December 11, 2019

What does a decolonized Canada look like?

How do we build a Canada based on mutual respect and fairness between Indigenous and non-Indigenous Canadians?

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Dr. Emma LaRocque [MA/80, PhD/99]
Professor, Native Studies, University of Manitoba

Dr. Emma LaRocque, is a scholar, author, poet and professor in the Department of Native Studies, University of Manitoba. Her prolific career includes numerous publications in areas of colonization/decolonization, Canadian historiography, racism, violence against women, and  First Nation and Metis literatures and identities. Her poems are widely anthologized in prestigious collections and journals. LaRocque is originally from a Cree-speaking and land-based Metis family and community from northeastern Alberta.

Dr. Cary Miller
Associate Professor and Head, Native Studies, University of Manitoba

Dr. Cary Miller is Anishinaabe and descends from St. Croix and Leech Lake communities. Prior to joining the UM, she held positions at the University of Wisconcin-Milwaukee. Her research is in Anishinaabe leadership in the early 19th century, Anishinaabe women’s history, Treaties and sovereignty, Wisconsin Indian History, and Cultures of the Great Lakes Region.

Dr. Katherine Starzyk
Associate Professor, Social and Personality Psychology;
Director Social Justice Laboratory, University of Manitoba

Dr. Katherine Starzyk is a Polish-Canadian academic and a founding member of the Centre for Human Rights Research and a research affiliate of the National Centre for Truth and Reconciliation. Side by side with Ry Moran, Lorena Sekwan Fontaine, Dean Peachey, Katelin Neufeld, Iloradanon Efimoff, and Aleah Fontaine, Katherine is working to develop a measure of reconciliation that is acceptable to both Indigenous and non-Indigenous peoples.

Dr. Michael Yellow Bird
Professor and Dean, Faculty of Social Work, University of Manitoba

Dr. Michael Yellow Bird is a celebrated scholar, author, inspirational teacher and passionate advocate for decolonization, Indigenous social innovation and creativity, and institutional and environmental systems change. He came to the UM in 2019 from North Dakota State University. He is a citizen of the Three Affiliated Tribes of the Fort Berthold reservation in North Dakota and identifies as Arikara (meaning “The People”) and Hidatsa (meaning “Willows”).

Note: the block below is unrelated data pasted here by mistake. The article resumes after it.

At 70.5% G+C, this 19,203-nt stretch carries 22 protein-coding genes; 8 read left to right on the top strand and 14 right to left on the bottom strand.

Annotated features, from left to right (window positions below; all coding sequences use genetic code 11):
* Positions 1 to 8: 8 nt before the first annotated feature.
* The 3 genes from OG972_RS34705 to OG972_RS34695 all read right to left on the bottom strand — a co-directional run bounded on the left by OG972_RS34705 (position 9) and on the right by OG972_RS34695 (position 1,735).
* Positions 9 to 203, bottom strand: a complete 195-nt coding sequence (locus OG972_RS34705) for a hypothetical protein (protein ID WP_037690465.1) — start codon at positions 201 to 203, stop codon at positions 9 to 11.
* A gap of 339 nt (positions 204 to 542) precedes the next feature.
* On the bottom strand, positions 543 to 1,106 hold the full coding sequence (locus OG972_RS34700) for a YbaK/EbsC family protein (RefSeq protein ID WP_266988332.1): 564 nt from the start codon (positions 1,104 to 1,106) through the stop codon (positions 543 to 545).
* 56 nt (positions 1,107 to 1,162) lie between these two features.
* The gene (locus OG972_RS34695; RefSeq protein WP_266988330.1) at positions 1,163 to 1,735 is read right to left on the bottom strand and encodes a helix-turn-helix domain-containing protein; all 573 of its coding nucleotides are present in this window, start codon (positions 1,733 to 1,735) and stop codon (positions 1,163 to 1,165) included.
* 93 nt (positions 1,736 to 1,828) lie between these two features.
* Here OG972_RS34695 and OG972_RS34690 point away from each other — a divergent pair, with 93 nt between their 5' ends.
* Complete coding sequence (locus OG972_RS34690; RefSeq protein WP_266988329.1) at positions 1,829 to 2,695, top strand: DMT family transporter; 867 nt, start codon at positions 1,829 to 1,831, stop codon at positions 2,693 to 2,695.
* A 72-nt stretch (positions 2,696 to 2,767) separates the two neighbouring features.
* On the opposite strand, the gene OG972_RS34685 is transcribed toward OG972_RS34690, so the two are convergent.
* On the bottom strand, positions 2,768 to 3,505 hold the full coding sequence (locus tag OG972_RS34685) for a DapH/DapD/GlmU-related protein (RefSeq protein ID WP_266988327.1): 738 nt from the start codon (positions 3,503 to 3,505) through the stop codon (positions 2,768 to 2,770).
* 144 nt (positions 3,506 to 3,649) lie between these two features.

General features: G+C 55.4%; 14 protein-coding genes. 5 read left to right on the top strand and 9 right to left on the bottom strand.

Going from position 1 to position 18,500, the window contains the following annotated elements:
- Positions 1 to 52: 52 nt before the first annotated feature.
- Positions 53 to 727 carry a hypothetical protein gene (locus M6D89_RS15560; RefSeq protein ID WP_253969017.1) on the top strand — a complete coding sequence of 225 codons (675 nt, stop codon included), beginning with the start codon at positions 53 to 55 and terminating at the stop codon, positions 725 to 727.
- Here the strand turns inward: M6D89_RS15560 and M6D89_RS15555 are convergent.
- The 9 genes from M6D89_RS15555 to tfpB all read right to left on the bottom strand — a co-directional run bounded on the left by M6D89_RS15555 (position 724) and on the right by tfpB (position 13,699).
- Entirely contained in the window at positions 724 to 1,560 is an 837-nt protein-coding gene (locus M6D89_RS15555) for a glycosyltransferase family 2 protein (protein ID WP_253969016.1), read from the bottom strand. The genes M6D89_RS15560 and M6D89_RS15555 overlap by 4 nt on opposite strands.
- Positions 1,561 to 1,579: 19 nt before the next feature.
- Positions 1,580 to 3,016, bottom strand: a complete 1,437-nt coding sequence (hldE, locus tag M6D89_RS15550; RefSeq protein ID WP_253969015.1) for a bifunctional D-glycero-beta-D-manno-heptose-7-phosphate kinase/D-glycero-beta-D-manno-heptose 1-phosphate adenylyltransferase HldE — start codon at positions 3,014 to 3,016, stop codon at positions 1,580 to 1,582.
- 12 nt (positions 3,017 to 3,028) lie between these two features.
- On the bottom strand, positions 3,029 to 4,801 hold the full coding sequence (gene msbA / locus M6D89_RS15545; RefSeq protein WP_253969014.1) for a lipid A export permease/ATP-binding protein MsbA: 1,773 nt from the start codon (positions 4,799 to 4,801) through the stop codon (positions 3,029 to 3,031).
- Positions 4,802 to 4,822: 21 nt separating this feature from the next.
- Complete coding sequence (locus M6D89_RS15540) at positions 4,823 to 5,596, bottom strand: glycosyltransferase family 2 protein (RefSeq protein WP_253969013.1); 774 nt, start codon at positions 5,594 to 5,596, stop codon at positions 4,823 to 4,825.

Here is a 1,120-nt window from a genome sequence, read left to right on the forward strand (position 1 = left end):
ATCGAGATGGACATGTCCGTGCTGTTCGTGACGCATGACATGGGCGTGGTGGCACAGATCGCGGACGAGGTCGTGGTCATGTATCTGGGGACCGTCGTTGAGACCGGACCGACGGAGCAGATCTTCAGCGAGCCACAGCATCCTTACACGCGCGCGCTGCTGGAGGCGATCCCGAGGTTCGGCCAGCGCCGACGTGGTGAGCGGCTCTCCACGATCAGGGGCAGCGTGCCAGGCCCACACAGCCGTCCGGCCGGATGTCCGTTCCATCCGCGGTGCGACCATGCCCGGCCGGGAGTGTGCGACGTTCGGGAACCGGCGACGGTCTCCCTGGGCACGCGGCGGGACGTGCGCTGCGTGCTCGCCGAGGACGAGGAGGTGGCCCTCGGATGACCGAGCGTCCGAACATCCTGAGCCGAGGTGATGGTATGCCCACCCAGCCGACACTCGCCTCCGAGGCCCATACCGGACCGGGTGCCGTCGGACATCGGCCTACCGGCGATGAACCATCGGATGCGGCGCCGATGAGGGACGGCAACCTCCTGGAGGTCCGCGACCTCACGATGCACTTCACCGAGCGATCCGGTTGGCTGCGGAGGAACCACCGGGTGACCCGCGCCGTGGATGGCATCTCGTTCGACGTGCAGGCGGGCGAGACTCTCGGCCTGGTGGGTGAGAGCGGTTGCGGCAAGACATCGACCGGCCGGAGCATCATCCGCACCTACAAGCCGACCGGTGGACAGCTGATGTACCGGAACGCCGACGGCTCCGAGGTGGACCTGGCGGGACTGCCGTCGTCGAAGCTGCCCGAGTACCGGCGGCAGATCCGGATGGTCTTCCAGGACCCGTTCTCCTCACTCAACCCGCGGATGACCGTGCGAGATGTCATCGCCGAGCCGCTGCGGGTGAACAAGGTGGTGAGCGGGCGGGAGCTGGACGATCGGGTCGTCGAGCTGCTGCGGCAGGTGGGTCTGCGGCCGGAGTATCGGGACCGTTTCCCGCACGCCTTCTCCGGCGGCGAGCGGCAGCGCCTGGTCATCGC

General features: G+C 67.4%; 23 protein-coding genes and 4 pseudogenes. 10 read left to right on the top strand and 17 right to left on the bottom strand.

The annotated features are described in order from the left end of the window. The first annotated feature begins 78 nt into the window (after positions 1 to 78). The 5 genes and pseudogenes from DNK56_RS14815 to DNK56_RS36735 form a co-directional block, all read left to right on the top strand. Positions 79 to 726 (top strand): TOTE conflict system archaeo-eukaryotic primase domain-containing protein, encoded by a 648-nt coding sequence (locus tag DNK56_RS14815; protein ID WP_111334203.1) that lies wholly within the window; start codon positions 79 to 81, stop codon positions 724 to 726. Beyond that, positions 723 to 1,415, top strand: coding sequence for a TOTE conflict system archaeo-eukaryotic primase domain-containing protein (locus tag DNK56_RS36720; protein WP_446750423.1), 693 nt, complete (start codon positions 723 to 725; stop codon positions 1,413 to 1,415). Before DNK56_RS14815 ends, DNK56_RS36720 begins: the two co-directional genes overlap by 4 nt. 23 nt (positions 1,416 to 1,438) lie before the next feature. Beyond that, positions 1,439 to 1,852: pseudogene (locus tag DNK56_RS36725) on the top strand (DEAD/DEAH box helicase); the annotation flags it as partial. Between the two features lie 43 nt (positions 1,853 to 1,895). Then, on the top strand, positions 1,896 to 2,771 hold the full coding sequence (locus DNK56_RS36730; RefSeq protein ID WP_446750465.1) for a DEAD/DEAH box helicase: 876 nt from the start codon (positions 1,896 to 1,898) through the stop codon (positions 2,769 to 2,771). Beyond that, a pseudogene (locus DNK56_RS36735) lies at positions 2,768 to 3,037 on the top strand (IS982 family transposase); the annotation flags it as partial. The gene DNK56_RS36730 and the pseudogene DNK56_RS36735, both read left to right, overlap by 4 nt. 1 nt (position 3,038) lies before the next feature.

November 6, 2019

Declaring a climate emergency: What happens now?

Scientists tell us climate change is real. It’s here and we are largely unprepared. What specific action can governments and individuals take to help prepare us for an uncertain future?

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Dr. Myrle Ballard [BA/94, MSc/99, PhD/12]
Assistant Professor, Indigenous Scholar, Department of Chemistry
University of Manitoba

Dr. Myrle Ballard knows how climate changes destroys lives. An Anishinaabe from Lake St. Martin First Nation, she has spent over 20 years researching, documenting and exposing the impacts of floods and environmental injustice on her homeland. Ballard has worked with UN organizations on biological diversity and Indigenous Peoples and is a member of the Aboriginal Traditional Knowledge Subcommittee for the Committee on the Status of Endangered Wildlife in Canada. She is the director of Flooding Hope: The Lake St. Martin First Nation Story; and Wounded Spirit: Forced Evacuation of Little Saskatchewan First Nation Elders.

Distinguished Professor David Barber [BPE/82, MNRM/89]
Distinguished Professor of Environment and Geography, Associate Dean (Research), Clayton H. Riddell Faculty of Environment, Earth, and Resources, University of Manitoba

For over three decades, Professor Barber has studied the impacts of climate change on sea ice and its consequences for our world. His efforts have sparked international networks, created innovative research facilities and collected vital data on the rapidly changing Arctic. Barber was recently appointed Scientific Director of the Churchill Marine Observatory. He holds the Canada Research Chair in Arctic-System Science, is a fellow of the Royal Society of Canada, and was named an Officer of the Order of Canada in 2016. 

Curtis Hull [BSc/76, BScEE/81, ExtEd/88/08] 
Project Director, Climate Change Connection

Curtis Hull is on a mission to create a fossil-fuel-free future. Trained by Al Gore through the global Climate Reality Project on how to educate and generate climate change solutions, Hull co-founded Bike Winnipeg and Transition Winnipeg to encourage low-carbon living. He has worked on the City of Winnipeg’s Climate Action Plan 2018 and the Province of Manitoba’s Climate & Green Plan. Currently, Hull is consulting on sustainability with northern First Nations communities. He has been with Climate Change Connection for nearly 13 years and sits on numerous boards, including: Bike Week Winnipeg, Sustainable Building Manitoba, and Climate Reality Project Canada.

Dr. Zou Zou Kuzyk [PhD/09]
Assistant Professor, Geological Sciences, Centre for Earth Observation Science 
University of Manitoba

Dr. Zou Zou Kuzyk is an emerging climate impacts researcher concerned with how changes to freshwater affect our northern environments. Her focus is on river-ocean interactions in Hudson Bay and James Bay. Kuzyk was co-lead of the Integrated Regional Impact Study for the Greater Hudson Bay Marine Region, which translated knowledge on observed and projected impacts of climate change into plain language for community leaders. She is particularly interested in creating opportunities where science can inform policies on climate action.